Decision in case not expected before mid-2022
WASHINGTON (Nexstar) – “Will this institution survive the stench this creates in the public perception?”
That’s the question Justice Sonia Sotomayor asked when the U.S. Supreme Court heard oral arguments in a Mississippi case that could have national implications for abortion.
Sotomayor focused his questions on whether the Supreme Court can survive the appearance of political bias in this abortion rights ruling now that there is a Conservative 6-3 majority.
Lawyer Julie Rickleman and the United States solicitor general have opposed the 15-week abortion ban in Mississippi.
“This case is a precedent of about 50 years that the fundamental equality of women and their ability to make decisions that are fundamental to their lives are at stake,” said Rickleman. She said women are not really equal before the law if they can be forced to carry an unwanted pregnancy to term.
The landmark cases of Roe v. Wade and Planned Parenthood v. Casey have established that states cannot ban abortion until a fetus is viable, around 24 weeks.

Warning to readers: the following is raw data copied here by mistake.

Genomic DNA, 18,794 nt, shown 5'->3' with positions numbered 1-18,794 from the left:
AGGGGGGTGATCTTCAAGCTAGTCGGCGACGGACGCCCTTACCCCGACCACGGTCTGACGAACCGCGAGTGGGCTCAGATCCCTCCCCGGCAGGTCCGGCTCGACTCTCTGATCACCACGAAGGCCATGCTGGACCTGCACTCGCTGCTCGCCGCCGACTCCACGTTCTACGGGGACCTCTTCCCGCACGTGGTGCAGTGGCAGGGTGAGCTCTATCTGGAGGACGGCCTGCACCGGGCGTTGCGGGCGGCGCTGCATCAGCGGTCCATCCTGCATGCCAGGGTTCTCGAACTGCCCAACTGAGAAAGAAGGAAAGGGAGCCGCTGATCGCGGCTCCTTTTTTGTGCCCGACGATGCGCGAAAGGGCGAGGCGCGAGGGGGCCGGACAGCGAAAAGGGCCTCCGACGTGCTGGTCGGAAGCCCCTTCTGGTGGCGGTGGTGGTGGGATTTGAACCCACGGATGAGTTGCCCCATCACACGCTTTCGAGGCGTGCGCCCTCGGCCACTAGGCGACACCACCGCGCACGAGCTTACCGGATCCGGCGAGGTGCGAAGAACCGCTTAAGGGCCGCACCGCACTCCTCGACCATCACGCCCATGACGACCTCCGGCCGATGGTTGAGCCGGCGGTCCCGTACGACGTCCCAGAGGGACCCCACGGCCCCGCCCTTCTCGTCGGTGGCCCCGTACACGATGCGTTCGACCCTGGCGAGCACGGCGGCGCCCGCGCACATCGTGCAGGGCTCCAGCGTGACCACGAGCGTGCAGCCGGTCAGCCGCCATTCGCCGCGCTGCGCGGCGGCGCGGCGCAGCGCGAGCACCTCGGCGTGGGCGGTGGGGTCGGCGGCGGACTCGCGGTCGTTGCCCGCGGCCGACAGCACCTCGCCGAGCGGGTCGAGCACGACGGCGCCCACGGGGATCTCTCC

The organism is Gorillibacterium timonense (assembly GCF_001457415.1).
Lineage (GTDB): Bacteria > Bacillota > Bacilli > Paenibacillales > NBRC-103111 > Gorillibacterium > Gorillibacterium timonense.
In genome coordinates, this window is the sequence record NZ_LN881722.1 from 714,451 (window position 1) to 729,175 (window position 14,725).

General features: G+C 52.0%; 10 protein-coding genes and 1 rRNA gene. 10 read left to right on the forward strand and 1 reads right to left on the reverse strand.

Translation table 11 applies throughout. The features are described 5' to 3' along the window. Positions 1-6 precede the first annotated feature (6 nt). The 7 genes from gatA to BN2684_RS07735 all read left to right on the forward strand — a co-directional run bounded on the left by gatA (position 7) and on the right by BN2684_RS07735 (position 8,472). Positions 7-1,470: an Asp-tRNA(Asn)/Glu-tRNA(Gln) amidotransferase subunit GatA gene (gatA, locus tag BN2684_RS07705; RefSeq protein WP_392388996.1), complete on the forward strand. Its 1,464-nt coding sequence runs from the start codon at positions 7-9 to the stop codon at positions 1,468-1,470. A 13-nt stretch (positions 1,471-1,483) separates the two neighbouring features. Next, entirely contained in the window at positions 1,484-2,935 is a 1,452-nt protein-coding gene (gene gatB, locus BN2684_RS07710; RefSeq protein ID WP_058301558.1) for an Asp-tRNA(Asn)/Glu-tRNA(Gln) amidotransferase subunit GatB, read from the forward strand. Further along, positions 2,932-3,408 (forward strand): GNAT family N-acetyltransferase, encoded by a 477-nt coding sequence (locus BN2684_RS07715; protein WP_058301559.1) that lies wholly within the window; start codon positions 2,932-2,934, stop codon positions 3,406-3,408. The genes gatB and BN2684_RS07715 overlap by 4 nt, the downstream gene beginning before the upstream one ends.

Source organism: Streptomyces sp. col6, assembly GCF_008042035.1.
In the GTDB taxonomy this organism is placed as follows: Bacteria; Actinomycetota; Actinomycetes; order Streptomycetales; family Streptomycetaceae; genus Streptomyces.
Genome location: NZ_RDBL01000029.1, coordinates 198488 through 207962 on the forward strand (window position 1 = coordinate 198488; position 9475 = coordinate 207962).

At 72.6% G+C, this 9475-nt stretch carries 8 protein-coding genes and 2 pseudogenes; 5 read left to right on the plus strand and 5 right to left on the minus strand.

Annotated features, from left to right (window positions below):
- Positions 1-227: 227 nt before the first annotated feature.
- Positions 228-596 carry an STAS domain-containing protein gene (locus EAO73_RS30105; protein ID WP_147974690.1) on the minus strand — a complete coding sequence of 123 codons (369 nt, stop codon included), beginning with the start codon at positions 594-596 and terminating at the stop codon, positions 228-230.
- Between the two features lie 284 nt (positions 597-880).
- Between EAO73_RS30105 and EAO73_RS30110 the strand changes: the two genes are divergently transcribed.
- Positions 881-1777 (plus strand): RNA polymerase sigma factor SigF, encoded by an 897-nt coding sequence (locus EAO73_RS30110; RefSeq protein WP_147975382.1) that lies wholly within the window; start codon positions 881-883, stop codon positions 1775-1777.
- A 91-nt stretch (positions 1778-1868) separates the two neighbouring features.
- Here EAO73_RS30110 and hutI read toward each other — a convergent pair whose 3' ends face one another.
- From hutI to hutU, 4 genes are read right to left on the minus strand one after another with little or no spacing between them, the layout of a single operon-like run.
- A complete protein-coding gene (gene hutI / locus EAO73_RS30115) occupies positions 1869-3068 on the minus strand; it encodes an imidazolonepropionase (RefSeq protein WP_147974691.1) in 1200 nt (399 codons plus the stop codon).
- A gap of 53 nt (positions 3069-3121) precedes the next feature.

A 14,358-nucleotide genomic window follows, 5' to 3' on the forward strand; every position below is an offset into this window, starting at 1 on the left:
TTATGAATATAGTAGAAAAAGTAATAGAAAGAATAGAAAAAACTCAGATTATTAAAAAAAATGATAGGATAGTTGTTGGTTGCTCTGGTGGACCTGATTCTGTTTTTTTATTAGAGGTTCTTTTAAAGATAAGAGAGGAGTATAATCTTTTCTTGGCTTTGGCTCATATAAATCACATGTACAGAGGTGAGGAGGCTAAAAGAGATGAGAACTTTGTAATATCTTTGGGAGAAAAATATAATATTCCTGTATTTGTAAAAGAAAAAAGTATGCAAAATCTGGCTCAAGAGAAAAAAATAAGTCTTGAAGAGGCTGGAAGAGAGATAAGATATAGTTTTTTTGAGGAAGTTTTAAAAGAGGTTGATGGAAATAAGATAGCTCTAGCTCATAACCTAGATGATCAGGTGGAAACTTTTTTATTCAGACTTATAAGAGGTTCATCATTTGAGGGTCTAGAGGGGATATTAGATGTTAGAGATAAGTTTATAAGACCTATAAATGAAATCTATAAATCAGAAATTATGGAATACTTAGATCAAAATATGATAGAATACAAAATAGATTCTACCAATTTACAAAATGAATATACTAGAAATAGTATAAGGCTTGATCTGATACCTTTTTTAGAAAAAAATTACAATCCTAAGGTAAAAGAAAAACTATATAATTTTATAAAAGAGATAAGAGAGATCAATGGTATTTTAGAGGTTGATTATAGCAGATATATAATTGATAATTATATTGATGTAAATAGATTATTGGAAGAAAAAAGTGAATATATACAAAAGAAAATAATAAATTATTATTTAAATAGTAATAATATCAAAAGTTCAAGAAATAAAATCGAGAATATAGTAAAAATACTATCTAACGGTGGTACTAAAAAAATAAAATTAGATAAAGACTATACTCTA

But Scott Stewart, advocating for the state of Mississippi, said, “Roe vs. Wade and Planned Parenthood vs. Casey haunt our country.”
Stewart tried to convince the judges that these cases had been poorly decided and should be overturned. “Nowhere else does this court recognize the right to end human life,” he said.
Chief Justice John Roberts appeared poised to uphold the Mississippi abortion ban.
“I would like to focus on the 15 week ban because it’s not a dramatic departure from viability,” Roberts said.
If the court overturns Roe v Wade, many states already have so-called trigger laws to ban abortions.
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